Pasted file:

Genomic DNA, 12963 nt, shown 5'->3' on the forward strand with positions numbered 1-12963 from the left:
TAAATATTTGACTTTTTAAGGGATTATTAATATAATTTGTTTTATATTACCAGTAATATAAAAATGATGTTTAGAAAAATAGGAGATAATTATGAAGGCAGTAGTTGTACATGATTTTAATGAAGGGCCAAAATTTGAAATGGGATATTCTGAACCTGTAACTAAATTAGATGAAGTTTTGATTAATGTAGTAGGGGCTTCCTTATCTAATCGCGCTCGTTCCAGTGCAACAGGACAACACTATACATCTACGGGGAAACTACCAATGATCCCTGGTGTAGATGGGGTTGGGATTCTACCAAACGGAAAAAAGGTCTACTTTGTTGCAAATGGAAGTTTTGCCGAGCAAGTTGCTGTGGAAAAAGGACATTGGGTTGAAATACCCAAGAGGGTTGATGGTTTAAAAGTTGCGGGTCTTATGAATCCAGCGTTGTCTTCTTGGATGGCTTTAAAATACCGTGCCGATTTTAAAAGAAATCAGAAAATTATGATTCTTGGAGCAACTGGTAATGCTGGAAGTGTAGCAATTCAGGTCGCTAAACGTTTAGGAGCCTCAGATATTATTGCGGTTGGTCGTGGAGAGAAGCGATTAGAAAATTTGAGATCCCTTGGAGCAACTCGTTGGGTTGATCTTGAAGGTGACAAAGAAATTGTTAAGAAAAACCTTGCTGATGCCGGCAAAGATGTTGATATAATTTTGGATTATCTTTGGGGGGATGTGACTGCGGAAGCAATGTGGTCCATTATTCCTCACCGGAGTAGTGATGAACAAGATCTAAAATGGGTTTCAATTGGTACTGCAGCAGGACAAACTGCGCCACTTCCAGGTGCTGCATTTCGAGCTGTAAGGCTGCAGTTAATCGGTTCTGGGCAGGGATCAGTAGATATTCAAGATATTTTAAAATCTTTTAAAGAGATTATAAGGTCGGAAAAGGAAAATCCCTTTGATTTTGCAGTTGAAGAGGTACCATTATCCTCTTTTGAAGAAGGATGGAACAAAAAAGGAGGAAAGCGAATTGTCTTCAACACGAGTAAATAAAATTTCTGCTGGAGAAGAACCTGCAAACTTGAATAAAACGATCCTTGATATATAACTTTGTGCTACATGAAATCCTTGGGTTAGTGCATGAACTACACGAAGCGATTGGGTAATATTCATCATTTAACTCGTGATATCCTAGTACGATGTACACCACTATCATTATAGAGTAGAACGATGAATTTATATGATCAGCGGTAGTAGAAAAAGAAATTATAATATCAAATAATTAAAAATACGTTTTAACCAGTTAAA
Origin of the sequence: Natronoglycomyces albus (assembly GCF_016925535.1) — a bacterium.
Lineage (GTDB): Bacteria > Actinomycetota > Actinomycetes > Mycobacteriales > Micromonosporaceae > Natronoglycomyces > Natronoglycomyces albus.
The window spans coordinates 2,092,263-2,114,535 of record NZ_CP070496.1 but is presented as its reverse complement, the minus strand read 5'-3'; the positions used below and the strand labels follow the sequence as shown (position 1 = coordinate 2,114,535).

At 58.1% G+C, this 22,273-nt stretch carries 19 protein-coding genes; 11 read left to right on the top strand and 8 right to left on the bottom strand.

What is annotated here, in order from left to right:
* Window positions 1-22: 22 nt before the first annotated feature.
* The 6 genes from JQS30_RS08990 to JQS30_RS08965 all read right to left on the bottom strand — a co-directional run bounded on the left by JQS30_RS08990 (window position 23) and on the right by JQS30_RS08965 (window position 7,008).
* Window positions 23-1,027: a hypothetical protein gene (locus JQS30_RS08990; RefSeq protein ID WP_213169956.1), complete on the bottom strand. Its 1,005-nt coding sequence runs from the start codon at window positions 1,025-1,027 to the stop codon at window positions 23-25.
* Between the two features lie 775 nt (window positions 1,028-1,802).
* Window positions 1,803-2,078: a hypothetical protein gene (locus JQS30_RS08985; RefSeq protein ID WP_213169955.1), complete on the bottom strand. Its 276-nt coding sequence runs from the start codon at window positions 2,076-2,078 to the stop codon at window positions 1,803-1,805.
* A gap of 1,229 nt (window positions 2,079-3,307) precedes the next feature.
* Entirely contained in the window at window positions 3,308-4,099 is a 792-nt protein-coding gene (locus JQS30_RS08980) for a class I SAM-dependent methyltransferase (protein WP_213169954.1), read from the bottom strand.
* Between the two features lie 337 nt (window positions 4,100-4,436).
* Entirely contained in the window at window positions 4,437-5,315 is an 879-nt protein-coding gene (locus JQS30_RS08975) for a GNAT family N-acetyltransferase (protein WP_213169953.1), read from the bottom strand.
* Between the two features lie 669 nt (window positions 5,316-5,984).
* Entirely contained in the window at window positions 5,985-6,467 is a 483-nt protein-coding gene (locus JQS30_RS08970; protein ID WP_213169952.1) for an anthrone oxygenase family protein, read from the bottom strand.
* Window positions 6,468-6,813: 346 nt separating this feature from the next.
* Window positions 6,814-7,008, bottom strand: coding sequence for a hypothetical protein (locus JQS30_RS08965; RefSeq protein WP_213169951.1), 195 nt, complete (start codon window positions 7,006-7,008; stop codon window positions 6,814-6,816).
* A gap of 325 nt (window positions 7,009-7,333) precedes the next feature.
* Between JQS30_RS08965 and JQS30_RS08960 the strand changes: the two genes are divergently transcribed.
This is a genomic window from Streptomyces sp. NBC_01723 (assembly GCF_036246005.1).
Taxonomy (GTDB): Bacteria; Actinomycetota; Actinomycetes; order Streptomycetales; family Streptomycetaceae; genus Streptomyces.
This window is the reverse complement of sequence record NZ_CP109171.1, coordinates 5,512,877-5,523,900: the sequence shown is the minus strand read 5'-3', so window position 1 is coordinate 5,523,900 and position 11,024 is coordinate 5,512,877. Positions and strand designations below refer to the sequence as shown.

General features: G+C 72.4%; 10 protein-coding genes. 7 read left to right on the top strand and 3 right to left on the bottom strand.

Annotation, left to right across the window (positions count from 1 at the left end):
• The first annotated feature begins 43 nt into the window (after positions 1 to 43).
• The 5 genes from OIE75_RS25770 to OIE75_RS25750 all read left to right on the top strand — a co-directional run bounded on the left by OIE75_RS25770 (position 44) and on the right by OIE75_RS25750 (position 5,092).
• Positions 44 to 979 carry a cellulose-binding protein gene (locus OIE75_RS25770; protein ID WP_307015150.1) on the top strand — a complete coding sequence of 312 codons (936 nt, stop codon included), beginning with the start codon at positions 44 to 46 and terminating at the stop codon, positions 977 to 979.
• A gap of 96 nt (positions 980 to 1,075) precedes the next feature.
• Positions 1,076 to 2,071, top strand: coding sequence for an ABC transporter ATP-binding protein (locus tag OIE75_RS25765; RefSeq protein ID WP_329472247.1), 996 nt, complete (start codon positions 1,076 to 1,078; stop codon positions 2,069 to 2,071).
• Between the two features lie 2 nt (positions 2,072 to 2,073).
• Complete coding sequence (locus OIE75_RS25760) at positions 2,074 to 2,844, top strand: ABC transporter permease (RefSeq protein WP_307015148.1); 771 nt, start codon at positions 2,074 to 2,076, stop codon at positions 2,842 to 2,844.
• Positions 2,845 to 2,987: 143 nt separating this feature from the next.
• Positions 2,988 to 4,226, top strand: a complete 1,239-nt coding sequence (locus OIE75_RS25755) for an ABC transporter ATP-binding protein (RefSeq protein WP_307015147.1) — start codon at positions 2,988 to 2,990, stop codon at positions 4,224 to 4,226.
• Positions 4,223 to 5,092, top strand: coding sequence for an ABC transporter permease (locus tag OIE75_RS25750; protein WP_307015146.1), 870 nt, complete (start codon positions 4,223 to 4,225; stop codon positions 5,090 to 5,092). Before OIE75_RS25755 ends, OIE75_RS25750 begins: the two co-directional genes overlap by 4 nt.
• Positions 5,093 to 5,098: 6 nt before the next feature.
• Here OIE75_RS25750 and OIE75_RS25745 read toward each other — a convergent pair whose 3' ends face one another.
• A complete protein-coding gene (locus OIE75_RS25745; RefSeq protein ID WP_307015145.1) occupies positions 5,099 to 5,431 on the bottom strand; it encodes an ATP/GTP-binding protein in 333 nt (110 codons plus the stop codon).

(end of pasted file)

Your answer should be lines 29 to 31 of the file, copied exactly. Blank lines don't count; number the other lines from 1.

• The 5 genes from OIE75_RS25770 to OIE75_RS25750 all read left to right on the top strand — a co-directional run bounded on the left by OIE75_RS25770 (position 44) and on the right by OIE75_RS25750 (position 5,092).
• Positions 44 to 979 carry a cellulose-binding protein gene (locus OIE75_RS25770; protein ID WP_307015150.1) on the top strand — a complete coding sequence of 312 codons (936 nt, stop codon included), beginning with the start codon at positions 44 to 46 and terminating at the stop codon, positions 977 to 979.
• A gap of 96 nt (positions 980 to 1,075) precedes the next feature.